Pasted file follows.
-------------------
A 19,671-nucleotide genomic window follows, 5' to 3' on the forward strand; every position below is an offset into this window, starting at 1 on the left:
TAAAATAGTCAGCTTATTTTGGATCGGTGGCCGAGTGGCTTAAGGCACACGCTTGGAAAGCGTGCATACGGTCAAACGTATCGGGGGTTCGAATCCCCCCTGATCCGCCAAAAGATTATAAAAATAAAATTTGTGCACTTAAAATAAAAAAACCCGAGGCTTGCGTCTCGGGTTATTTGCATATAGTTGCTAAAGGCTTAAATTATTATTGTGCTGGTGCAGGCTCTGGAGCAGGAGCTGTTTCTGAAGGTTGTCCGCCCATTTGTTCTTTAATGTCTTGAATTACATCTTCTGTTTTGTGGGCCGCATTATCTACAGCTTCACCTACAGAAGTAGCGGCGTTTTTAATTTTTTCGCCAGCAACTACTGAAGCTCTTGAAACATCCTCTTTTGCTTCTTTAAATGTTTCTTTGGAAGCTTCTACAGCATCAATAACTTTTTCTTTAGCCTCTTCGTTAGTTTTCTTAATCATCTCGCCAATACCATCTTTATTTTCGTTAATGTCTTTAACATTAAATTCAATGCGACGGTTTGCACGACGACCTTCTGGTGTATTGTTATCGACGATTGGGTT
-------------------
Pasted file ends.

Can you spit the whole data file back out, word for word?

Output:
A 19,671-nucleotide genomic window follows, 5' to 3' on the forward strand; every position below is an offset into this window, starting at 1 on the left:
TAAAATAGTCAGCTTATTTTGGATCGGTGGCCGAGTGGCTTAAGGCACACGCTTGGAAAGCGTGCATACGGTCAAACGTATCGGGGGTTCGAATCCCCCCTGATCCGCCAAAAGATTATAAAAATAAAATTTGTGCACTTAAAATAAAAAAACCCGAGGCTTGCGTCTCGGGTTATTTGCATATAGTTGCTAAAGGCTTAAATTATTATTGTGCTGGTGCAGGCTCTGGAGCAGGAGCTGTTTCTGAAGGTTGTCCGCCCATTTGTTCTTTAATGTCTTGAATTACATCTTCTGTTTTGTGGGCCGCATTATCTACAGCTTCACCTACAGAAGTAGCGGCGTTTTTAATTTTTTCGCCAGCAACTACTGAAGCTCTTGAAACATCCTCTTTTGCTTCTTTAAATGTTTCTTTGGAAGCTTCTACAGCATCAATAACTTTTTCTTTAGCCTCTTCGTTAGTTTTCTTAATCATCTCGCCAATACCATCTTTATTTTCGTTAATGTCTTTAACATTAAATTCAATGCGACGGTTTGCACGACGACCTTCTGGTGTATTGTTATCGACGATTGGGTT